I like this. This way you will slowly collect dust over time. You could make it in such a way that whenever possible you squeeze in additional inputs if it does not affect the fee.

Hahah,

Actually Armory already does this.  The algorithm could be improved, but it will try to collect dust and throw it on top, as long as it doesn't induce a fee, and it doesn't increase the address linkages (it is from addresses already on the input side).

This will be improved in the future, as someone pointed out that I can treat addresses that have already been linked, as a single "group."  Thus, I can throw in dust from all groups of addresses already represented on the input side, without damaging the input linkages.

Founder and CEO of Armory Technologies, Inc.
Armory Bitcoin Wallet: Bringing cold storage to the average user!
Only use Armory software signed by the Armory Offline Signing Key (0x98832223)

Please donate to the Armory project by clicking here!    (or donate directly via 1QBDLYTDFHHZAABYSKGKPWKLSXZWCCJQBX -- yes, it's a real address!)
runeks
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March 05, 2013, 07:57:35 AM
 #70

So, does anyone have an actual setup they're using now for this task? We have a lot of good ideas, but do we have a working solution?
chrisrico
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March 05, 2013, 04:26:15 PM
 #71

I do. I've got a Raspberry Pi connected to my computer via serial->USB cable. It's had its serial TTY disabled and is running a python script I wrote which listens for ProcolBuffer messages. When it receives a message asking it to sign a transaction, it accepts the wallet's passphrase on its own keyboard, then signs the transaction and passes it back in another PB message. Armory, meanwhile, is also listening for these messages and displays the now signed transaction once it is received and allows me to broadcast it to the network.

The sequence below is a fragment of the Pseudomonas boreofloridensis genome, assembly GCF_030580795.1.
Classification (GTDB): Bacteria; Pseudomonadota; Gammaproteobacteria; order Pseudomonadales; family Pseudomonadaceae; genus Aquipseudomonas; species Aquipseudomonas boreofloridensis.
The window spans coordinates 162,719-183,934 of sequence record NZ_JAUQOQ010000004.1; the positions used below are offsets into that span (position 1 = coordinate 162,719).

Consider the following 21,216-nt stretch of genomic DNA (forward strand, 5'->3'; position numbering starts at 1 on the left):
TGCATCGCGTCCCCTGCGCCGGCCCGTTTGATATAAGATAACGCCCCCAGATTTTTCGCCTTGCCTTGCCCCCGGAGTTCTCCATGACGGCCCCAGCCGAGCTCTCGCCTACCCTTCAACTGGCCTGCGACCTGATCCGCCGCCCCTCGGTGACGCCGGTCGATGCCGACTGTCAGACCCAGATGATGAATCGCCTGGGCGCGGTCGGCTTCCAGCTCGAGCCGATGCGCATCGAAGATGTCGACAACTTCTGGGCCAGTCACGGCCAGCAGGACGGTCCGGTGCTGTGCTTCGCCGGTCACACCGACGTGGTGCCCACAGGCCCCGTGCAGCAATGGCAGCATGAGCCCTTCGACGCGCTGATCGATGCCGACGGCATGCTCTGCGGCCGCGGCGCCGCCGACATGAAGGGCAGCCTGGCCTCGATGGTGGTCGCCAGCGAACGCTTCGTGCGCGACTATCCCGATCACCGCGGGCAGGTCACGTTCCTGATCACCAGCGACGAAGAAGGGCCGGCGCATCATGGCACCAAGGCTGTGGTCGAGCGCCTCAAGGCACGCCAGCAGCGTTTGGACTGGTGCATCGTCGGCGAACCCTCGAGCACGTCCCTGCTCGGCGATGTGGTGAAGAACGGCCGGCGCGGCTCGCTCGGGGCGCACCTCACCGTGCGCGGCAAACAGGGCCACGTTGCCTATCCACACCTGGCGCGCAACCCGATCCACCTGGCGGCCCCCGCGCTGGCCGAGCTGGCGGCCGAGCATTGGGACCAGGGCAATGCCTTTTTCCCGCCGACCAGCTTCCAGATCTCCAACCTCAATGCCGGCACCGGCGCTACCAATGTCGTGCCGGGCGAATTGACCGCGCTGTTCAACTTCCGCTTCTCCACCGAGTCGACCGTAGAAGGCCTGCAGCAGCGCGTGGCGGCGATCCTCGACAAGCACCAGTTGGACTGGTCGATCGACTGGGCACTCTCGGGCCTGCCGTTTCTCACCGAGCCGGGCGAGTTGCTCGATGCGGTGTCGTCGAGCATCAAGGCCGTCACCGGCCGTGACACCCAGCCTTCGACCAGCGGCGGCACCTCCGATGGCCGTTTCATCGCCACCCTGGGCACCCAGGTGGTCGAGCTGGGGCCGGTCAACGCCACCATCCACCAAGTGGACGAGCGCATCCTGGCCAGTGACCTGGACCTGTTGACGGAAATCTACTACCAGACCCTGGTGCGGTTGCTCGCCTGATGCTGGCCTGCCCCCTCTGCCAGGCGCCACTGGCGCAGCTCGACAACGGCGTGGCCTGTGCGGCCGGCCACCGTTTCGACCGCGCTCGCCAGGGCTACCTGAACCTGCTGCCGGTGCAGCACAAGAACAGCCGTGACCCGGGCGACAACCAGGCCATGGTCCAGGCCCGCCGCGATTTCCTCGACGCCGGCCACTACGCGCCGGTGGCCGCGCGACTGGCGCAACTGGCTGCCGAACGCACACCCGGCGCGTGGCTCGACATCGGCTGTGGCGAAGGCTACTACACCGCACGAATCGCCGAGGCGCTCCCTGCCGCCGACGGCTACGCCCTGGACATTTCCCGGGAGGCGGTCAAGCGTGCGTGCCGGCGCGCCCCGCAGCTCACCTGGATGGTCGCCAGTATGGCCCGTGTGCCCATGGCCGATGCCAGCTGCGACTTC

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March 05, 2013, 04:43:13 PM
 #72

^ Interesting. So do you have a separate keyboard for the Pi? And doesn't it have a screen attached, you only interact via command line, or what?

Also, would you mind sharing that software? This sounds like something I could set up myself.
etotheipi
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March 05, 2013, 04:43:32 PM
 #73

I do. I've got a Raspberry Pi connected to my computer via serial->USB cable. It's had its serial TTY disabled and is running a python script I wrote which listens for ProcolBuffer messages. When it receives a message asking it to sign a transaction, it accepts the wallet's passphrase on its own keyboard, then signs the transaction and passes it back in another PB message. Armory, meanwhile, is also listening for these messages and displays the now signed transaction once it is received and allows me to broadcast it to the network.

@chrisrico,